How to check if your Facebook account has been hacked

Facebook users are once again, thrust into uncertainty as yet another security breach is identified. This time 30million users had their so-called access tokens— which keep you logged into your account, so you don’t have to sign in every time—stolen by hackers.

If you are not sure if your account was affected by the breach head to the Facebook page here:https://www.facebook.com/help/securitynotice?ref=sec
Scroll down to the bottom of the page, and you’ll see a header that reads Is my Facebook account impacted by this security issue?

There might still be some confusion around the matter; a few weeks ago, Facebook logged out 90 million of its users out of an abundance of caution, making them reset their passwords and negating the access token hack. Then Facebook inserted a customised message into the News Feeds of the 30 million people whose accounts were actually impacted, based on the extent of the damage.

“People’s accounts have already been secured by the action we took two weeks ago to reset the access tokens for people who were potentially exposed—no one needs to log out again, and no one needs to change their password,” says Guy Rosen, Facebook’s vice president of product management. “We’ll be explaining what information the attackers may have accessed as well as steps they can take to help protect themselves from any suspicious emails or text messages or calls that could potentially result from this kind of information being exposed. ”

So click on the link to facebook and you will see a notice at the bottom about your facebook page status. If it says that based on what Facebook knows so far, you’re not impacted, you should be in the clear pending any revelations. The company says that one million of the 30 million people who had their access tokens stolen didn’t have any of their data comprised.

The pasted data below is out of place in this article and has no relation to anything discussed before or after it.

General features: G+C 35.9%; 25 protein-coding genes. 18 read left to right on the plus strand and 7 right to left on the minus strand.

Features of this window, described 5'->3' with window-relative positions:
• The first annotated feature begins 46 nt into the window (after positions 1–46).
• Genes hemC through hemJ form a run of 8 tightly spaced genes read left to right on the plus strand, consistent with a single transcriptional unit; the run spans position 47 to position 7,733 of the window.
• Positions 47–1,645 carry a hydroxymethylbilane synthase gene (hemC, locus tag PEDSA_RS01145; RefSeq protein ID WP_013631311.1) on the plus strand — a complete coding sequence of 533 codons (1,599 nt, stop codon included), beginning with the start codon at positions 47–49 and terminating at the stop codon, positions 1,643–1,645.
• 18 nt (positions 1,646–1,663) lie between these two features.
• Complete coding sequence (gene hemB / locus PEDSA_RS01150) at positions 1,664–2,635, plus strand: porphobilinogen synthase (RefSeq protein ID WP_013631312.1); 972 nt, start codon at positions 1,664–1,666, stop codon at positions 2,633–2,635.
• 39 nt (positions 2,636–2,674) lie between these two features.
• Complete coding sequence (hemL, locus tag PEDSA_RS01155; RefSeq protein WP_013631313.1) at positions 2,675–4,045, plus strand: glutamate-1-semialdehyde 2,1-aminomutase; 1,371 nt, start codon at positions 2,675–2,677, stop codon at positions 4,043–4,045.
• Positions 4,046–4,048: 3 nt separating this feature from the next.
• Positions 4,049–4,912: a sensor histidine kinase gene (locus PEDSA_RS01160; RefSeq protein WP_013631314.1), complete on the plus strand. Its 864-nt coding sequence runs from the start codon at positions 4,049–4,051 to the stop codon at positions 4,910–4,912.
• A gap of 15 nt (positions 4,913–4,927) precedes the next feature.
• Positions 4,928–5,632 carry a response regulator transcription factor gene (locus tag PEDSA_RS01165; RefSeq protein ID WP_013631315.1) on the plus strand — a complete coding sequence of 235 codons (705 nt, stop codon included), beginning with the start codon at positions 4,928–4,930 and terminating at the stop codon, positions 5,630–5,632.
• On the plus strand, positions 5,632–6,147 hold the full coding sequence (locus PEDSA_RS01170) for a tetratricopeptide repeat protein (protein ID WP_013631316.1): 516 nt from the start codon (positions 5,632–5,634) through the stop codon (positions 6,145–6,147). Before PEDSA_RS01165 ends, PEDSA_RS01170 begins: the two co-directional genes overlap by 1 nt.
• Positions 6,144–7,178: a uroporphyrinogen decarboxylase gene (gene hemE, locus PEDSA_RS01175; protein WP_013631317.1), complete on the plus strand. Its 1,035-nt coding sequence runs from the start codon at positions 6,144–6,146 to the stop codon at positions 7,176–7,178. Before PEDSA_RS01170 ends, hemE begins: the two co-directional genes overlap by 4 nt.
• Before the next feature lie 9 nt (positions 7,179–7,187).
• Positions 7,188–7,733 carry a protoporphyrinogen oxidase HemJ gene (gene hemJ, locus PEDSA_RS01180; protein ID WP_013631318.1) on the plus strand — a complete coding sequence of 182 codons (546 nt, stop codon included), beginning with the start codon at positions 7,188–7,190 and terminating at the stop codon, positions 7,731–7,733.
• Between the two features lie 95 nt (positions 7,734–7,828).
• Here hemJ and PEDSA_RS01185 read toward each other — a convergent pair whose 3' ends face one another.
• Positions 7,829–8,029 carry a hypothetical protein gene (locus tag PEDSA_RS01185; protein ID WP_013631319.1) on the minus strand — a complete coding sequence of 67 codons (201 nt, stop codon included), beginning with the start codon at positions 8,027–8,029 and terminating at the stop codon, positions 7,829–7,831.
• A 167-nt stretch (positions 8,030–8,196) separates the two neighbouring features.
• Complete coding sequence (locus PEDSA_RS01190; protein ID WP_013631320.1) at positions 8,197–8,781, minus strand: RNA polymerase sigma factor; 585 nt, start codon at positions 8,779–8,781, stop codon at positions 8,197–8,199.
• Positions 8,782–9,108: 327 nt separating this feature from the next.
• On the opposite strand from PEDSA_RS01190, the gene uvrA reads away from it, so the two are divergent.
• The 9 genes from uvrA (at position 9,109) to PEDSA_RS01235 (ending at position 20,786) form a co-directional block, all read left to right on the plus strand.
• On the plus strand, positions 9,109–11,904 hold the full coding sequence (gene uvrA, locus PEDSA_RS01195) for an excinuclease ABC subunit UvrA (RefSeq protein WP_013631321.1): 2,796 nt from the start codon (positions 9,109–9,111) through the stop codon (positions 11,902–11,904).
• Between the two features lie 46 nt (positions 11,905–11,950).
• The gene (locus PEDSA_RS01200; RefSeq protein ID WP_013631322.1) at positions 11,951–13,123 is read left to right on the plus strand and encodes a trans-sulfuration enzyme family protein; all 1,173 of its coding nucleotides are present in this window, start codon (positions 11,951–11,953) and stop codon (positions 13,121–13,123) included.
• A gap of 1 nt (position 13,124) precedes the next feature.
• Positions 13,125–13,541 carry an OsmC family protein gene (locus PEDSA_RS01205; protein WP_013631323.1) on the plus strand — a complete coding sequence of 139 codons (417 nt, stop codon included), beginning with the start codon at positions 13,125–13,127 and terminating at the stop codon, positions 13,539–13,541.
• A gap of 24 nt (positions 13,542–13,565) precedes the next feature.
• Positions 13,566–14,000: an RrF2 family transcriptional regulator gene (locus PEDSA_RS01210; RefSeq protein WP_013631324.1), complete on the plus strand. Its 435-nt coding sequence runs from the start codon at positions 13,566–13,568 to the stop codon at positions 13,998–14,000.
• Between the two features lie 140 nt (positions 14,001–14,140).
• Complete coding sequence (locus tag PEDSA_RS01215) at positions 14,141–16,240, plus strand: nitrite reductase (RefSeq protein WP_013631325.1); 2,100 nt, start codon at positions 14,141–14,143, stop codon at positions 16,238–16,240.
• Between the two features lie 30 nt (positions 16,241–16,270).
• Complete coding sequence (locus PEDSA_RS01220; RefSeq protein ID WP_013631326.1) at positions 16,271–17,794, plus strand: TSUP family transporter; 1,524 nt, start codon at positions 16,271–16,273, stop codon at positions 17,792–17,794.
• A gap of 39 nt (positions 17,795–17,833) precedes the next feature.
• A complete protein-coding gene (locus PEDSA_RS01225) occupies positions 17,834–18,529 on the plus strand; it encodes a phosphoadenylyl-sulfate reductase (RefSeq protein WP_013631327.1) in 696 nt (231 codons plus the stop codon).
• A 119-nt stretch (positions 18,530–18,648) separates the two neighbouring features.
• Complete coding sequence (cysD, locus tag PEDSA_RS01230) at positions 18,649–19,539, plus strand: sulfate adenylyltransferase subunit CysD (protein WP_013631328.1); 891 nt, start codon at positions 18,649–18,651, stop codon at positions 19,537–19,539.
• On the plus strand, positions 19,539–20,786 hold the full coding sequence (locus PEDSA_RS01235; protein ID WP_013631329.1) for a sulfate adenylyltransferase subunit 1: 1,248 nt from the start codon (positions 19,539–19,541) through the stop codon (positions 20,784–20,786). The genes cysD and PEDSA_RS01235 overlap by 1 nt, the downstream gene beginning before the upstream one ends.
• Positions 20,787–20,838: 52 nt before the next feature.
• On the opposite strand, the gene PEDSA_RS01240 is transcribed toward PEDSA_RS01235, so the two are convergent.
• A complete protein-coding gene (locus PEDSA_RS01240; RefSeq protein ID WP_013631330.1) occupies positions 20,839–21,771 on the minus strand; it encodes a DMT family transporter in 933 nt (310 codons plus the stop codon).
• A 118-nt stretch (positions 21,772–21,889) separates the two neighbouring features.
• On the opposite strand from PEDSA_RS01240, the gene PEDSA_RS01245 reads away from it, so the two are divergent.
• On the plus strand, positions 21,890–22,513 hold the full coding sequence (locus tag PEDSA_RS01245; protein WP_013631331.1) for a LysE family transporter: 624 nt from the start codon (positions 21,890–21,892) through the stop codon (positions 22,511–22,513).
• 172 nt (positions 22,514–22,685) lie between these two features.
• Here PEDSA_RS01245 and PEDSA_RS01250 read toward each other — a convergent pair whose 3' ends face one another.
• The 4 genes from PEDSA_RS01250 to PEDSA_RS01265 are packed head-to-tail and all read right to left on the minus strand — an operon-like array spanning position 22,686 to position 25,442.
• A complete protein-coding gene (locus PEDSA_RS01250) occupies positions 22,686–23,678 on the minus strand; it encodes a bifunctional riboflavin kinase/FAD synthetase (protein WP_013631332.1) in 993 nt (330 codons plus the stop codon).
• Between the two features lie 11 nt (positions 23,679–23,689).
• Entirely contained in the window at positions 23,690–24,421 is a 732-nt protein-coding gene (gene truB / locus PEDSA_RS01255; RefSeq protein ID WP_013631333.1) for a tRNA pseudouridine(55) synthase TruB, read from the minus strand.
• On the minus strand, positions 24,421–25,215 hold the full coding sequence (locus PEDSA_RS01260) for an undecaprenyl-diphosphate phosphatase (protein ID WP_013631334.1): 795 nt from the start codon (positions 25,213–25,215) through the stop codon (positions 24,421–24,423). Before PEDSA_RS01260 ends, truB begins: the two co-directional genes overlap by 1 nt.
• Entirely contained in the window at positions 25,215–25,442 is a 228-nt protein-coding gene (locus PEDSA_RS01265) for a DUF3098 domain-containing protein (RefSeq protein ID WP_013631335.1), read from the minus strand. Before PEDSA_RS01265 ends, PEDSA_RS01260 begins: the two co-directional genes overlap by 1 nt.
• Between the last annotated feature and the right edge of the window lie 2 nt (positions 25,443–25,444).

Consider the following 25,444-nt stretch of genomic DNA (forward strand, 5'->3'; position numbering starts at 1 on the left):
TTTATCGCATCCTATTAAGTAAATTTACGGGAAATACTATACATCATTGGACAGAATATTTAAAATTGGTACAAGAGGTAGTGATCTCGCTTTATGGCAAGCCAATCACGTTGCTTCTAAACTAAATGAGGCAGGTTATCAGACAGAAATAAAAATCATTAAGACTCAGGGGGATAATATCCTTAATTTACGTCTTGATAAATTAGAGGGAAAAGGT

The remaining 29 million users will see one of two messages, depending on the extent of the damage. Fifteen million of them had their name, email addresses, and phone number accessed by hackers. While that’s not ideal by any accounting, the remaining 14 million Facebook users are left with a much worse result.

In addition to the basic contact information above, the list of details hackers accessed is long: username, date of birth, gender, devices you used Facebook on, and your language settings, at the very least. If you filled out the relationship status, religion, hometown, current city, work, education, or website sections of your profile, they got that too. And most unsettling of all, they could have accessed the 10 most recent locations you checked into or were tagged in, and the 15 most recent searches you’ve entered into the Facebook search bar.

Facebook says they’ve seen no signs yet that attackers used its access tokens to infiltrate third-party apps and services, as was technically possible. And it maintains that no account passwords or credit card information was compromised.

The issue remains though, that the affects of a data breach are sometimes not immediate. Phishers and scammers can use and sell personal data for years to come.

Importantly, users of social media need to be very cautious about the information they post on social media. Start thinking before posting, “what harm could be done if I posted this information”. With holidays coming up it is important that those who post to social media are careful about the information they are giving out.

Your Digital FileYDF is a secure way to store and share important information. Use Your Digital File to store your personal and business documents. Only use YDF to share important information. Your information is valuable and you need to secure it.

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